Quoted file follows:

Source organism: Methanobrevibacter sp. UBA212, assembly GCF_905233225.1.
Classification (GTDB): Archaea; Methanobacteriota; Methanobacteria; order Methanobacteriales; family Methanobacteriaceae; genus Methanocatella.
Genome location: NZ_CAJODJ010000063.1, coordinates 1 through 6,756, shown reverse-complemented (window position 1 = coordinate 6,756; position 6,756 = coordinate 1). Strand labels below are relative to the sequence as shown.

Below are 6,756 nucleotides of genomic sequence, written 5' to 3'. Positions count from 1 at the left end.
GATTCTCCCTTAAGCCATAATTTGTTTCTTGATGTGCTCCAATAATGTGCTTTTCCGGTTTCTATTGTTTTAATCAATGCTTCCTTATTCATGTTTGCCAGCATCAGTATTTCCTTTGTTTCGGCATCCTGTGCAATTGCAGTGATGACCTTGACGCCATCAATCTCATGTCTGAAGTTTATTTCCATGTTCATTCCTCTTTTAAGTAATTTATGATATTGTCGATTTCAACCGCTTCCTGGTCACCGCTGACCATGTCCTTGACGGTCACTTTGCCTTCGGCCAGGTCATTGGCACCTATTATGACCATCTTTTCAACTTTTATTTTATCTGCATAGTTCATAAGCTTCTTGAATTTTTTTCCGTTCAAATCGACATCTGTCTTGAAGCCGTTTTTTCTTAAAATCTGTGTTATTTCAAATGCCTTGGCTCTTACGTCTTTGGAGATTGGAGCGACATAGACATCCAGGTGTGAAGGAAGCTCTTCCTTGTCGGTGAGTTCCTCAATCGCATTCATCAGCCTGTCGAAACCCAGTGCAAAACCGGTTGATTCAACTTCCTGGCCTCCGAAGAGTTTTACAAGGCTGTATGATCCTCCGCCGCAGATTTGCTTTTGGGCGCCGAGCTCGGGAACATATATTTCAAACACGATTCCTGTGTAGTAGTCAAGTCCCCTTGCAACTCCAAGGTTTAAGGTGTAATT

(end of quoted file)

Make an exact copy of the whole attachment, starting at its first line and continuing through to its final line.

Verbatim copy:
Source organism: Methanobrevibacter sp. UBA212, assembly GCF_905233225.1.
Classification (GTDB): Archaea; Methanobacteriota; Methanobacteria; order Methanobacteriales; family Methanobacteriaceae; genus Methanocatella.
Genome location: NZ_CAJODJ010000063.1, coordinates 1 through 6,756, shown reverse-complemented (window position 1 = coordinate 6,756; position 6,756 = coordinate 1). Strand labels below are relative to the sequence as shown.

Below are 6,756 nucleotides of genomic sequence, written 5' to 3'. Positions count from 1 at the left end.
GATTCTCCCTTAAGCCATAATTTGTTTCTTGATGTGCTCCAATAATGTGCTTTTCCGGTTTCTATTGTTTTAATCAATGCTTCCTTATTCATGTTTGCCAGCATCAGTATTTCCTTTGTTTCGGCATCCTGTGCAATTGCAGTGATGACCTTGACGCCATCAATCTCATGTCTGAAGTTTATTTCCATGTTCATTCCTCTTTTAAGTAATTTATGATATTGTCGATTTCAACCGCTTCCTGGTCACCGCTGACCATGTCCTTGACGGTCACTTTGCCTTCGGCCAGGTCATTGGCACCTATTATGACCATCTTTTCAACTTTTATTTTATCTGCATAGTTCATAAGCTTCTTGAATTTTTTTCCGTTCAAATCGACATCTGTCTTGAAGCCGTTTTTTCTTAAAATCTGTGTTATTTCAAATGCCTTGGCTCTTACGTCTTTGGAGATTGGAGCGACATAGACATCCAGGTGTGAAGGAAGCTCTTCCTTGTCGGTGAGTTCCTCAATCGCATTCATCAGCCTGTCGAAACCCAGTGCAAAACCGGTTGATTCAACTTCCTGGCCTCCGAAGAGTTTTACAAGGCTGTATGATCCTCCGCCGCAGATTTGCTTTTGGGCGCCGAGCTCGGGAACATATATTTCAAACACGATTCCTGTGTAGTAGTCAAGTCCCCTTGCAACTCCAAGGTTTAAGGTGTAATT